The recent uprisings in Egypt and Tunisia had one common feature. The uprisings were more of a crash of Neoliberal policies supported by global institutions like the IMF and World Bank. Both of them were caused by economic crisis inflicted on the people by regimes largely supported by the west. The Washington Consensus Neoliberal policies previously adopted by the Tunisian and Egyptian governments failed to bring prosperity to the countries, just like it had done to Argentina decades ago.
“Both Tunisia and Egypt undertook free-market restructuring in recent decades. Tunisia traveled such a distance in that direction that it was touted as a role model for other Arab countries. But the results were dismal for the Tunisian population,” Amitabh Pal wrote in his article: Middle Easterners Protest Against Failed Economic Policies.
“Tunisia—more than almost any country in the region—has followed the dictates of Washington and the International Monetary Fund in instituting ‘structural adjustment programs’ in privatizing much of its economy and allowing for an unprecedented level of ‘free trade,’” Professor Stephen Zunes wrote to TruthOut.com.
“These policies have increased rather than decreased unemployment while enriching relatives and cronies of the country’s top ruling families,” he added.
A similar story happened in Egypt. The current Egyptian ruling dispensation traces its lineage back to Gamal Abdel Nasser, the second President of Egypt from 1956 until 1970, who instituted a slew of welfare measures. Later on, since the mid 1980s, the World Bank, the IMF, and USAID have sought to encourage policies that limit the role of government in the economy, cut budget deficits, and give more influence to the private sector and corporations.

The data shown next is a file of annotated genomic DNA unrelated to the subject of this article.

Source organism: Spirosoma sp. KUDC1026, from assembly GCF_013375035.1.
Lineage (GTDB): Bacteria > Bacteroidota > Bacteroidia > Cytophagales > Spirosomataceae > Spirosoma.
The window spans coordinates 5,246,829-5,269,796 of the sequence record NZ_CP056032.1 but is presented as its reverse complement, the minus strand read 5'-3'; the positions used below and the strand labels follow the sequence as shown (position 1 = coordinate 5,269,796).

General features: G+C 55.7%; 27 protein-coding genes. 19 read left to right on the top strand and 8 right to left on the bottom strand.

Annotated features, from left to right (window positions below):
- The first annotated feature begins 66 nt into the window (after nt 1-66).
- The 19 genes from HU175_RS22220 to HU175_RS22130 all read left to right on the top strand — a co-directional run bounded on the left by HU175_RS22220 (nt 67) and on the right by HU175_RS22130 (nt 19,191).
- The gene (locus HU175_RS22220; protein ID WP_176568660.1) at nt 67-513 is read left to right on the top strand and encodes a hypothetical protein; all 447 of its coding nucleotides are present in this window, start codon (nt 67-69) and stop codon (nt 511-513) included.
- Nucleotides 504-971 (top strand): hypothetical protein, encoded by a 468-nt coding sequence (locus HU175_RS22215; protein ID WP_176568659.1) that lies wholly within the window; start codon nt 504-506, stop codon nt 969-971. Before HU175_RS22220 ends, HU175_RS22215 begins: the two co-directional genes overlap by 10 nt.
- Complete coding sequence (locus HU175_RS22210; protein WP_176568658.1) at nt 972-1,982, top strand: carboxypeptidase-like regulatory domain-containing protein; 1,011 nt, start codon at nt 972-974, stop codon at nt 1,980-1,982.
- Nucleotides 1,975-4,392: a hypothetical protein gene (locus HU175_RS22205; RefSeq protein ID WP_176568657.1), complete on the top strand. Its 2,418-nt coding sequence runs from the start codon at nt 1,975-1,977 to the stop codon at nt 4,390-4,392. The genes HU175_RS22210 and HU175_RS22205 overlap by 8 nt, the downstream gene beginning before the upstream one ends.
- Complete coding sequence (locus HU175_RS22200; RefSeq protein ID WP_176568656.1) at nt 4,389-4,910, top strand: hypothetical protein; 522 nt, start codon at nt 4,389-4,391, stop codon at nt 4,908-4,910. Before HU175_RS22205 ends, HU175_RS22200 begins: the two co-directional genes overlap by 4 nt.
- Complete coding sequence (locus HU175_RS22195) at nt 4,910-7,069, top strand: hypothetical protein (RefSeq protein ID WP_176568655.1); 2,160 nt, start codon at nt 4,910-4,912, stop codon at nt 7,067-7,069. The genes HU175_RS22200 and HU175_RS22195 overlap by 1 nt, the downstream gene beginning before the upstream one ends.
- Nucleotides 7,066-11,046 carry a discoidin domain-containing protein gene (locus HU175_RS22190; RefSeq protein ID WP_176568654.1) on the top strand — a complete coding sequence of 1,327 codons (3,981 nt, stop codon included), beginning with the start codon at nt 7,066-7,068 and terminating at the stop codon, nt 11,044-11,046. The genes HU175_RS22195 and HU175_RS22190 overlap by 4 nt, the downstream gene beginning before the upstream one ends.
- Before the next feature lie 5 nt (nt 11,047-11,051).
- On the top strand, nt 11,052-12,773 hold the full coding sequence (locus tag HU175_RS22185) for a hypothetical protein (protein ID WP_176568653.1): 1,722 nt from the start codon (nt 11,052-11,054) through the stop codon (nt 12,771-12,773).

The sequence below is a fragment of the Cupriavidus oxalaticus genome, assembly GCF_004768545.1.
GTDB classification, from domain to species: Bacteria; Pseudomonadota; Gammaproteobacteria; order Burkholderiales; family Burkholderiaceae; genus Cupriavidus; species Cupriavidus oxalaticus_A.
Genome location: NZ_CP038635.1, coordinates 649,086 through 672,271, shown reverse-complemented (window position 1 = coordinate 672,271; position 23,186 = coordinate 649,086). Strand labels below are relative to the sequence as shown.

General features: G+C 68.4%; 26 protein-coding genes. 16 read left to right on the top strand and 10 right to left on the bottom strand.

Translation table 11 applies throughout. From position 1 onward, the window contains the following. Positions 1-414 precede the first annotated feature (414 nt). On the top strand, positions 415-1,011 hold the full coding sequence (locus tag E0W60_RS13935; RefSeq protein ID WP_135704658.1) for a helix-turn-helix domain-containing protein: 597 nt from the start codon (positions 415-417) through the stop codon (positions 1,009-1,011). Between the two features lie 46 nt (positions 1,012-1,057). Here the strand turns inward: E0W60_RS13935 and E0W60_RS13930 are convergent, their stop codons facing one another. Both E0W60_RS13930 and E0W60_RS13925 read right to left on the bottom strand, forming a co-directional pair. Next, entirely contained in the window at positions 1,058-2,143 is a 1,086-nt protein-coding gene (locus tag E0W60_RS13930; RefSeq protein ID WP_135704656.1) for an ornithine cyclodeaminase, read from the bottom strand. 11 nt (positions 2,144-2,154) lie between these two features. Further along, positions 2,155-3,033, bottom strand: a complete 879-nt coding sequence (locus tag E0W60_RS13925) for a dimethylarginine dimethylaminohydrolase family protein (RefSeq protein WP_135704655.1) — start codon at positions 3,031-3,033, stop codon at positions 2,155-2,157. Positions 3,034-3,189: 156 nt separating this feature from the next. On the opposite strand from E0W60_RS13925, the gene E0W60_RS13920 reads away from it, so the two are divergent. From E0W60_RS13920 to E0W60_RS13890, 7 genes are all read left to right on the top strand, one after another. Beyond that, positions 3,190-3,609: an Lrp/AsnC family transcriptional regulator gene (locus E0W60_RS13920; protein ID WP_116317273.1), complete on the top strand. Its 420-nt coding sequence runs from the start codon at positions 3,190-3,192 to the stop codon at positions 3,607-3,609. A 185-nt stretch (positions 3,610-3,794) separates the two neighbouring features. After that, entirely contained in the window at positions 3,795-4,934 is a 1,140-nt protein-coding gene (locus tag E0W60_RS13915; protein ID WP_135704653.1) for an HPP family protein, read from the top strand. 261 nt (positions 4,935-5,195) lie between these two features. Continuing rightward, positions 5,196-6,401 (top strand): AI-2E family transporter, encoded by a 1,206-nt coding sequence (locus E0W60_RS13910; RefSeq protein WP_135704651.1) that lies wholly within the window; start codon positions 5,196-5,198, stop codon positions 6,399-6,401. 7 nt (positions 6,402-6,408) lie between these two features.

The undertaken reforms were guided by the neoliberal economic ideas (endorsed by the United States and U.S.-dominated international institutions) that have benefited only a few, while pauperizing the masses. The World Bank figures show that more than 40 percent of all Egyptians live at or near the poverty line.
According to analysis by Emad Mekay for the All Africa website, “Egypt could soon be looking for a new economic model – one that will be different from the traditional system that has been promoted for years by international financial institutions such as the World Bank, the IMF, and the U.S. Agency for International Development (USAID), under the reign of ousted president Hosni Mubarak.”
“Lots of Egyptians after the revolution realized the level of injustice against them, and that they were being ripped off for many years,” Abulezz Al-Hariri, a former opposition member of parliament, told IPS.
In very complicated circumstances in January this year, when inflation rate grew up to 10.3% in the year to December from 10.2% in November, the prices of food and beverages, which account for 44% of the inflation measuring basket, increased to 17.2% year-on-year in December compared to 17.1% in November, IMF officials in Cairo prescribed for Egypt the paradox of cutting its budget deficit by reducing subsidies and implementing value added tax – policies that would push up inflation, Ahram Online reported.
“Subsidies represent 6 per cent of GDP, this is huge. They are not benefiting the poorest. If these sums are redirected to the most vulnerable, there will be a better income distribution,” Ratna Sahay, deputy director of the IMF’s Middle East and Central Asia department, said.
This kind of advice by IMF could only worsen the situation in the country and add oil to the fire. It took place in January, one month prior to the beginning of the riots. It was precisely the high inflation rate and high food prices that took many poor people to the streets in Tunisia and Egypt.
The people of North Africa who participated in the revolutions were not only looking for the political freedoms. They were also looking for freedom from the economic policies that put them to the edge.